Advertisement
Canadian Journal of Cardiology

ANGIOGRAPHIC PREDICTORS OF CTO PCI SUCCESS: HOW TO GUIDE DECISION MAKING BEYOND THE J-CTO SCORE

      Background

      Chronic total occlusion (CTO) recanalization remains one of the most challenging procedures in interventional cardiology, and the inability to cross the lesion with a guidewire is the most common cause of CTO percutaneous coronary intervention (PCI) failure. While the current standard lesion evaluation is mostly based on anatomical complexity scores, a global comprehensive approach could help guiding the clinical decision and allow predicting CTO-PCI success. In this study, we aimed to evaluate angiographic predictors of procedural success.

      Methods and Results

      This single-centre prospective observational study was conducted in an academic tertiary care medical center and patients were recruited between January 2014 and March 2020. CTO was defined as 99-100% occlusions with Thrombolysis in Myocardial Infarction (TIMI) 0 flow with at least 3-month duration. The primary inclusion criteria were the presence of refractory ischemic symptoms despite optimal medical therapy and non-invasive imaging demonstrating reversible ischemia. A total of 255 patients were consecutively enrolled in this registry. Average age was 65±10 and 75% were males. Hypertension and diabetes were present in 73% and 27% of patients respectively. The left ventricular ejection fraction (LVEF) was above 50% in 73% of patients. The mean SYNTAX and J-CTO scores were 19.3±8.6 and 2.26±1.11 respectively. The overall CTO-PCI success rate was 86.4%. Univariate analysis showed that a high J-CTO score >1 predicted decreased CTO PCI success in 83.5% vs 94.1%, p=0.038. In addition, patients with procedural success had a lower percentage of history with bypass graft (73.8% vs. 88.8%, p = 0.004), significant left main stenosis (61.9% vs. 88.9%; p=0.003), reference vessel diameter < 3mm (82.7% vs. 96.9%, P=0.003). Finally, a lower median Syntax score was a predictor of procedural success (17 IQR 12-24 vs. 20.5 IQR 15-29.5, p=0.036).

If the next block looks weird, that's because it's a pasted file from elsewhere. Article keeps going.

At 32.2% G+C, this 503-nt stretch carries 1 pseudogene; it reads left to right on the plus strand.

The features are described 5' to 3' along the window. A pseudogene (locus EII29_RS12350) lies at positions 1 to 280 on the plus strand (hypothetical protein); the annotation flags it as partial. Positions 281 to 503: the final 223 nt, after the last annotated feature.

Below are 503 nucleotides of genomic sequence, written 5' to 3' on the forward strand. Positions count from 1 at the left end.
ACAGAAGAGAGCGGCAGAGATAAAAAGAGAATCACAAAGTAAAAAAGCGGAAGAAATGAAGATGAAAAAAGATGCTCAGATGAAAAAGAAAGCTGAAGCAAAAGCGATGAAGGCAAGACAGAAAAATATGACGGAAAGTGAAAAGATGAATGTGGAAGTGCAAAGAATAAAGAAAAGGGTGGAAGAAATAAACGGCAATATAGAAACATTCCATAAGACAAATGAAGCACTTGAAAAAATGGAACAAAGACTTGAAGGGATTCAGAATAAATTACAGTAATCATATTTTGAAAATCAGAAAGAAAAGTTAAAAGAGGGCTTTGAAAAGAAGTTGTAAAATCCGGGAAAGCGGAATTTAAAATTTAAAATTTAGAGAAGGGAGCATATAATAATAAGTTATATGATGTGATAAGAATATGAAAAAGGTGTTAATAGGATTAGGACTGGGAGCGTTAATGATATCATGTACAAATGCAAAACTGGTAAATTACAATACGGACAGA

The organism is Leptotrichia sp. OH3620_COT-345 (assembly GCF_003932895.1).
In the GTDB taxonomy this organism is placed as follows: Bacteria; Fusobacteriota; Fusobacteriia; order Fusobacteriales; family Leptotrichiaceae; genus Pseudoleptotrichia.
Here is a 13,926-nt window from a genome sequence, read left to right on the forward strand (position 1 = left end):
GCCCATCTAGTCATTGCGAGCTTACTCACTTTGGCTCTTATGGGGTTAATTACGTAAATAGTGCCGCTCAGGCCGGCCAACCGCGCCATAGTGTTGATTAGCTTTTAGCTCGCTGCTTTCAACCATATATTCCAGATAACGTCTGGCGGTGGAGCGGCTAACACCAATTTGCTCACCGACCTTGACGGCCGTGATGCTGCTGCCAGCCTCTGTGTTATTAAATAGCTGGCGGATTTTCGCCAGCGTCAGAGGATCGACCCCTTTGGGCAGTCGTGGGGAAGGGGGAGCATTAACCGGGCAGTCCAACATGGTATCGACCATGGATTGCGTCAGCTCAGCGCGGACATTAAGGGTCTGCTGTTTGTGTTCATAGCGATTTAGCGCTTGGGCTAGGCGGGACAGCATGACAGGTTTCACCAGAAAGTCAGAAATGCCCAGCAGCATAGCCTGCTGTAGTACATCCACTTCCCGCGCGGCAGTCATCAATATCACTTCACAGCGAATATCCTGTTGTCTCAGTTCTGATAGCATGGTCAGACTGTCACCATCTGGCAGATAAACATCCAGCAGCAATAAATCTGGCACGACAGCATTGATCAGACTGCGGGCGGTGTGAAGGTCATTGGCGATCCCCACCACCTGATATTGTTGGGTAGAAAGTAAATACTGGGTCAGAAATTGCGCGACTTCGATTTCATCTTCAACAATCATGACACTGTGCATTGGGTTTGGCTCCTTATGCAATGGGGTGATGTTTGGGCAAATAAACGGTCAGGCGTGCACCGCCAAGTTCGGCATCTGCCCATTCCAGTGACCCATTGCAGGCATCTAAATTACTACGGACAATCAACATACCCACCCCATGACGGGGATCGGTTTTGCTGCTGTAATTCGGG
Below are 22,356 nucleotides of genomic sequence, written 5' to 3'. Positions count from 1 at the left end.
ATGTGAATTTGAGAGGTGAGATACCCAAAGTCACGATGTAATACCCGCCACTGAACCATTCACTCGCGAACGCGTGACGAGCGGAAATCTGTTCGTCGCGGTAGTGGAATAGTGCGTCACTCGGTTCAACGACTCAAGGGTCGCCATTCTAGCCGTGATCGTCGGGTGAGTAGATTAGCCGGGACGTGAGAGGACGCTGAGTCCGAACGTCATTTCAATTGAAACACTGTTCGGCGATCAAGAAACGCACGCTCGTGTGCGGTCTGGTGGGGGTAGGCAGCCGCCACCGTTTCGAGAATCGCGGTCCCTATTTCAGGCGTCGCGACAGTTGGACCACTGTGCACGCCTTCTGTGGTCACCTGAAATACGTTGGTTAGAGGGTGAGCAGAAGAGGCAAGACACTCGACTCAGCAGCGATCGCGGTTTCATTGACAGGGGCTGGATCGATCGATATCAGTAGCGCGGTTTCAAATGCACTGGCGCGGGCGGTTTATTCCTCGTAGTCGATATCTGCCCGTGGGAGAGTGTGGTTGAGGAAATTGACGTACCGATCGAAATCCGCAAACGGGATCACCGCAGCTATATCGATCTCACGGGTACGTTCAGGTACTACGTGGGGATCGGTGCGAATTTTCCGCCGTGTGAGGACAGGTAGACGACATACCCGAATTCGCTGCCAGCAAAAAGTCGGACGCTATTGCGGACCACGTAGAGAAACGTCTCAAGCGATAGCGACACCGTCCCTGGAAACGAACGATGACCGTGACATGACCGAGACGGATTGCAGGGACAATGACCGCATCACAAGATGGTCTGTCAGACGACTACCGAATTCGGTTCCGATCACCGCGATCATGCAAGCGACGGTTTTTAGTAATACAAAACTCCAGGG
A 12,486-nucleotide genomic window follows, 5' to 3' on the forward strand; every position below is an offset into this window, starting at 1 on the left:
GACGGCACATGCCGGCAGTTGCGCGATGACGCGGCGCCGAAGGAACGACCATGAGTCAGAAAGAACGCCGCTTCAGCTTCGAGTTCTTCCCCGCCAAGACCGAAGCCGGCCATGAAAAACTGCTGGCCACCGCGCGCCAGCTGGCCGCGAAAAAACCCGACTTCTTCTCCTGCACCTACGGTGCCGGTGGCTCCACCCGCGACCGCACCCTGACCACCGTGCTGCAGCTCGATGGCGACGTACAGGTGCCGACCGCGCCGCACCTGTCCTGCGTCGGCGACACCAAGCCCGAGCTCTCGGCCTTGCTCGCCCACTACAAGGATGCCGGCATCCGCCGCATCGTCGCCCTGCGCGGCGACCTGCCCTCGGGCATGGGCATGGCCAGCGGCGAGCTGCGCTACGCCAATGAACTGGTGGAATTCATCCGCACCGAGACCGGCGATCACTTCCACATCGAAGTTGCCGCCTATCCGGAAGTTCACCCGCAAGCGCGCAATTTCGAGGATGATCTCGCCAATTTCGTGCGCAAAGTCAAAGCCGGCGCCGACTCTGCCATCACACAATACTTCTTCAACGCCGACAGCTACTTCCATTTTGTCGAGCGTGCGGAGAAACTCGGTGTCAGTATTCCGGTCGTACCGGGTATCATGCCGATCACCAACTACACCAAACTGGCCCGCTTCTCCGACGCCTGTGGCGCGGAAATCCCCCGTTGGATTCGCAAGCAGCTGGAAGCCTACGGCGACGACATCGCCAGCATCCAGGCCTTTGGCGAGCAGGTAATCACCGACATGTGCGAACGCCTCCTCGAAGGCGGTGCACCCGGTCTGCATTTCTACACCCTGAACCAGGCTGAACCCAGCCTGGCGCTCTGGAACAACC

Conclusion

      Beyond the J-CTO score, several angiographic parameters related to the CTO lesion complexity and the coronary atherosclerotic burden predict the risk of CTO PCI failure. This hypothesis-generating analysis needs to be validated in future large-scale studies as it could improve patient selection and refine decision making for such a complex coronary intervention.